“One way that we might expect to see students following this consumerist approach would be by enrolling in easier courses in order to obtain high grades, while expending minimal effort. While our own estimates cannot test all components of the consumerist framework, the positive impact of Easy in the fixed effects results suggests that sections taught by instructors perceived as easier fill more quickly, as proposed in our second hypothesis.” (Brown & Kosovich 2015, p. 506).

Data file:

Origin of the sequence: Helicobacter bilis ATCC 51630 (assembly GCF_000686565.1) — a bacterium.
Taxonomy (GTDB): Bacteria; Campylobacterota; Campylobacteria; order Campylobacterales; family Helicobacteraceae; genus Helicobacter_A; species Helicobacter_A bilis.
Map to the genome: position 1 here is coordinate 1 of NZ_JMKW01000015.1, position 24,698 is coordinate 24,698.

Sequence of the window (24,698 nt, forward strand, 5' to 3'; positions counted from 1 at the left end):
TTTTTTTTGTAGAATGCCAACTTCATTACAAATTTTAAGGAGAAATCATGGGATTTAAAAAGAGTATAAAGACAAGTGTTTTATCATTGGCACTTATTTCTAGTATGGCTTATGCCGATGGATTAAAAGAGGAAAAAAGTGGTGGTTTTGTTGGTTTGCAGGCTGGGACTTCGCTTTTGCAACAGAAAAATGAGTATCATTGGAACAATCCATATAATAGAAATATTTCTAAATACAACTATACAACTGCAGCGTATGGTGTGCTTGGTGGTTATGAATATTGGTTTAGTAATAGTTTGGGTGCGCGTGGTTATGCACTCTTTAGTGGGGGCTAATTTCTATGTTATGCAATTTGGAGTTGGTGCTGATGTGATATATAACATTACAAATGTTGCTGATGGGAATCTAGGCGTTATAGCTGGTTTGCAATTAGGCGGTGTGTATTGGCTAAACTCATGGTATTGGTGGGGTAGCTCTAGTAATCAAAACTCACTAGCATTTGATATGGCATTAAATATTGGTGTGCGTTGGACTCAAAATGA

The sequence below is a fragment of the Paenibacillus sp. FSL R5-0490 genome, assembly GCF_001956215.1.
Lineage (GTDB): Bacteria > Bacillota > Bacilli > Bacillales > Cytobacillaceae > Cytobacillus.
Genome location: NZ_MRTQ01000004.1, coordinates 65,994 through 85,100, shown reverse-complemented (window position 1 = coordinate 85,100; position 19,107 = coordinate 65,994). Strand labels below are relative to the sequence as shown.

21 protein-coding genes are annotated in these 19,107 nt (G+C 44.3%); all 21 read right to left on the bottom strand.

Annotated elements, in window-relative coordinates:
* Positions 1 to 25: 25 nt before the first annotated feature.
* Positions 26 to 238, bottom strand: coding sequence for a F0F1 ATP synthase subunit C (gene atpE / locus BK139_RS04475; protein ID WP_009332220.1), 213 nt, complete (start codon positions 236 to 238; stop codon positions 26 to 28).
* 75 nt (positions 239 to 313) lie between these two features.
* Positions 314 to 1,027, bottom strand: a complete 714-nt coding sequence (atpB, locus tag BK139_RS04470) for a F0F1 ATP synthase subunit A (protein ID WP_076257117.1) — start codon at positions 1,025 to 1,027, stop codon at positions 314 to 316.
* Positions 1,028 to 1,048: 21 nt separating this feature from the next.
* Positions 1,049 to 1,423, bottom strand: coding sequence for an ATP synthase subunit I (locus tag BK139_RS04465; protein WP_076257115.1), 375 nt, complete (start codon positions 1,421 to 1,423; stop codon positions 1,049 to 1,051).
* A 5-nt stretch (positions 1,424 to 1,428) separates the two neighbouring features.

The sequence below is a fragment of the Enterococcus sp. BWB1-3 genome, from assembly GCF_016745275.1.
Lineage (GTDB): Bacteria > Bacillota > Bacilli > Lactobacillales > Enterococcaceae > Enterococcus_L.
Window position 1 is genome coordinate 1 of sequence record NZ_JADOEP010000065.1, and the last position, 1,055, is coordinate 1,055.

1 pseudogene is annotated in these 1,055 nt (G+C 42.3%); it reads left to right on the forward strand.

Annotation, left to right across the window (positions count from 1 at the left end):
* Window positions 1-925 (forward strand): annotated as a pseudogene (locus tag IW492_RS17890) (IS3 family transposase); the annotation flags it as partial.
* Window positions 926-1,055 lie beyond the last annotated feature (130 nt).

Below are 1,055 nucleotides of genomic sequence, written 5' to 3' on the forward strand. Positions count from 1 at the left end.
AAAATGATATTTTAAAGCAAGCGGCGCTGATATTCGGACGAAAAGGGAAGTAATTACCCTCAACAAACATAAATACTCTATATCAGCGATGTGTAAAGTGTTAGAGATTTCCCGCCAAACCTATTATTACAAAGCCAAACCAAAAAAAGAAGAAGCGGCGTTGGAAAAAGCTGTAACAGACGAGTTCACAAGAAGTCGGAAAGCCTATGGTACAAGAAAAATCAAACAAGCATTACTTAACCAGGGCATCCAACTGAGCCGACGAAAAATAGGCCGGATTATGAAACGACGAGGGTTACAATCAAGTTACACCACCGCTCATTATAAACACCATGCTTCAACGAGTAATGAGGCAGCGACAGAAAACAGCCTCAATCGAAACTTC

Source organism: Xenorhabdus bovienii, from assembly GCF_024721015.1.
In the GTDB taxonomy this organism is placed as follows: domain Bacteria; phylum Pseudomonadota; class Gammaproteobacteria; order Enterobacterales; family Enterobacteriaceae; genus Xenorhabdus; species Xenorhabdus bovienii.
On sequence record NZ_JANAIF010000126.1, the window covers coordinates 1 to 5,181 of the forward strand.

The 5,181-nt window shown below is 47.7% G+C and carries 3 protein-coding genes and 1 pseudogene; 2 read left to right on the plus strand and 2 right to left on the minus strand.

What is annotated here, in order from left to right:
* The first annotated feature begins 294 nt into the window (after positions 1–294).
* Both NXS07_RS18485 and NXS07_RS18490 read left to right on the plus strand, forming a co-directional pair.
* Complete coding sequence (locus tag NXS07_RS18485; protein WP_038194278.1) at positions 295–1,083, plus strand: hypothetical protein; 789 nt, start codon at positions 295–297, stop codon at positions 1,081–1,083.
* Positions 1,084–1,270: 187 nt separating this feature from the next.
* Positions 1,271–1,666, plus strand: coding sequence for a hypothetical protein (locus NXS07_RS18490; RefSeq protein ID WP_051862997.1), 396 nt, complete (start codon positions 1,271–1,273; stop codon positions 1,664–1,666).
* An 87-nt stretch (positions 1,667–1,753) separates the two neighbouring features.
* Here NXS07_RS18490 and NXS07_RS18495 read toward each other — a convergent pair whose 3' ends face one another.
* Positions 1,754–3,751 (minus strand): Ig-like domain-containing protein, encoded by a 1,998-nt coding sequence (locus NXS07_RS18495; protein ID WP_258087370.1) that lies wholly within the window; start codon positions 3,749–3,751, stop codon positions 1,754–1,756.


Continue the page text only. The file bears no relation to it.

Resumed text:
“… after the addition of weekly objective, rigorously developed MC tests and more precise grading rubrics, the distribution of final course grades revealed a downward shift. Whereas A was the original modal grade, now, A- is the modal grade, followed by B + , and the percentage of C grades has more than doubled. Bickes and Schim…found that adding objective grading rubrics to their nursing course decreased the percentage of A grades from 88 to 49% but more than doubled the percentage of C grades (7%-15%). Findings from this study suggest that the addition of precise rubrics and valid quality MC test in this graduate research course may have led to the downward shift in grades. Such distributions may be less inflated and more commensurate with student knowledge acquisition.” (White & Heitzler 2018, p. 76).